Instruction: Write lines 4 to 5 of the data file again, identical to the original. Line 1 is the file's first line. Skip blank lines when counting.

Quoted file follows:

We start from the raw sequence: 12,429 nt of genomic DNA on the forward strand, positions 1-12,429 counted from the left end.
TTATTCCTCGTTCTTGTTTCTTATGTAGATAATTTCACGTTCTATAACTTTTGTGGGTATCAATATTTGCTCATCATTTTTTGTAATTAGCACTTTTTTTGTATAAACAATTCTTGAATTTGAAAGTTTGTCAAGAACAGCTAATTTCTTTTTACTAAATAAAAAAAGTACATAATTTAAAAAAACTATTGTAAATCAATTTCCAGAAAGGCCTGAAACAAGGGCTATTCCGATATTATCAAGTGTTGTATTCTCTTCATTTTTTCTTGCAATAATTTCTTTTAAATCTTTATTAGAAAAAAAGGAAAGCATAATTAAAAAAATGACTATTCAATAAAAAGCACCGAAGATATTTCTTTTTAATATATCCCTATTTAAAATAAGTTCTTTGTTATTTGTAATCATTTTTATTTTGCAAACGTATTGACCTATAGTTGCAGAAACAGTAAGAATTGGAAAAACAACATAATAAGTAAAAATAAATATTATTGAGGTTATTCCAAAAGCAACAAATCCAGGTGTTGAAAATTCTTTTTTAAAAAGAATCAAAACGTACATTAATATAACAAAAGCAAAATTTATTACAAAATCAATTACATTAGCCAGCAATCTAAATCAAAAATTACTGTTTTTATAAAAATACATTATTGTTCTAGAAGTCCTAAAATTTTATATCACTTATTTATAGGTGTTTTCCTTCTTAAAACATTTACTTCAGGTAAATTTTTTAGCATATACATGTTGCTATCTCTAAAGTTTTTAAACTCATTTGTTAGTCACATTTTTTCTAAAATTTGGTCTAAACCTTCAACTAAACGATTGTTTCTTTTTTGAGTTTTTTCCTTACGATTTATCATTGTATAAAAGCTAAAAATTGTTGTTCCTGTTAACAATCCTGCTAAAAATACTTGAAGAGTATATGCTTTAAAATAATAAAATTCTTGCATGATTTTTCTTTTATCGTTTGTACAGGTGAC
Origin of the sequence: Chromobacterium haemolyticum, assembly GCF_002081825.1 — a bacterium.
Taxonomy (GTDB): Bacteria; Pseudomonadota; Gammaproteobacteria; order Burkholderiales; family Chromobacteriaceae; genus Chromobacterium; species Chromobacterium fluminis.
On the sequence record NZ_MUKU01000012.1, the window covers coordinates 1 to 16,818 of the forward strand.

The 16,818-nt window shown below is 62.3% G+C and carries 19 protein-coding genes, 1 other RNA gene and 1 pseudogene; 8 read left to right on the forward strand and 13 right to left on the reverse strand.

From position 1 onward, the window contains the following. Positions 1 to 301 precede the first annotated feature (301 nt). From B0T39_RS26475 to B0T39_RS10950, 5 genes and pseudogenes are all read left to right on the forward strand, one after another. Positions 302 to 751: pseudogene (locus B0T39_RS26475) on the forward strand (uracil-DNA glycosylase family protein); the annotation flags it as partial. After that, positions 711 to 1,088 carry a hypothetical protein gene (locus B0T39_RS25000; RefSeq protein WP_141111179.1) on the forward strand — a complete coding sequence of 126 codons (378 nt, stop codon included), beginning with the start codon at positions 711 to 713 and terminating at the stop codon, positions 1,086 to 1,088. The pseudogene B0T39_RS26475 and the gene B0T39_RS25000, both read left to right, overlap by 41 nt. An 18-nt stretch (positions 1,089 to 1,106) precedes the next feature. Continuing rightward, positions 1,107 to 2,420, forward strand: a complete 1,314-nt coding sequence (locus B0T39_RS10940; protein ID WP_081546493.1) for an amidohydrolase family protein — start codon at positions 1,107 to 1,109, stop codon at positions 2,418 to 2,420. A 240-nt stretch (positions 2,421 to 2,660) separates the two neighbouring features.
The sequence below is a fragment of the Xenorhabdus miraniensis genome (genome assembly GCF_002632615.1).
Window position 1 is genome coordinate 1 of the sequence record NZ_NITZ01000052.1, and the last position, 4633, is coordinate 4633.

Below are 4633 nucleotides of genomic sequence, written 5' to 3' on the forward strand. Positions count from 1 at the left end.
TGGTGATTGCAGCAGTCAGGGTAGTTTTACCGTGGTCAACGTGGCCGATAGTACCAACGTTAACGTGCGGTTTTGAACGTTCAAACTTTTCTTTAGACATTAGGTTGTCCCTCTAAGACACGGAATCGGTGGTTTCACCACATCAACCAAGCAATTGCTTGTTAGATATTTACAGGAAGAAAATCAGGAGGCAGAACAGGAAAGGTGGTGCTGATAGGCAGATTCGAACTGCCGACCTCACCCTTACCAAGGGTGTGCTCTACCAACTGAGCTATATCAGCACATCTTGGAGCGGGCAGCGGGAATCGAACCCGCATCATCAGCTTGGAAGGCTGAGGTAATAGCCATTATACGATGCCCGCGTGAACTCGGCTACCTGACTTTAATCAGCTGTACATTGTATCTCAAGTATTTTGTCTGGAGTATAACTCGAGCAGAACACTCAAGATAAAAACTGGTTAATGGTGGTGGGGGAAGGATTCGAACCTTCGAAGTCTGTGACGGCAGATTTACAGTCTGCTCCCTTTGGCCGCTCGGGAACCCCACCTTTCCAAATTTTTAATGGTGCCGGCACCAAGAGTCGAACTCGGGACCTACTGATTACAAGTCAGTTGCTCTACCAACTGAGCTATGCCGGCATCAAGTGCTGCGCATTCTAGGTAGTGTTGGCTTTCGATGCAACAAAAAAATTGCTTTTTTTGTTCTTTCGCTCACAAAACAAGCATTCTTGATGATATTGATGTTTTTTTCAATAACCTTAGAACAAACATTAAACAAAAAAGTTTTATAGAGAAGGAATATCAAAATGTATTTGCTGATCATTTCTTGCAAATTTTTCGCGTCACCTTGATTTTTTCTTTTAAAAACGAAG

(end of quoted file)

Taxonomy (GTDB): Bacteria; Pseudomonadota; Gammaproteobacteria; order Burkholderiales; family Chromobacteriaceae; genus Chromobacterium; species Chromobacterium fluminis.
On the sequence record NZ_MUKU01000012.1, the window covers coordinates 1 to 16,818 of the forward strand.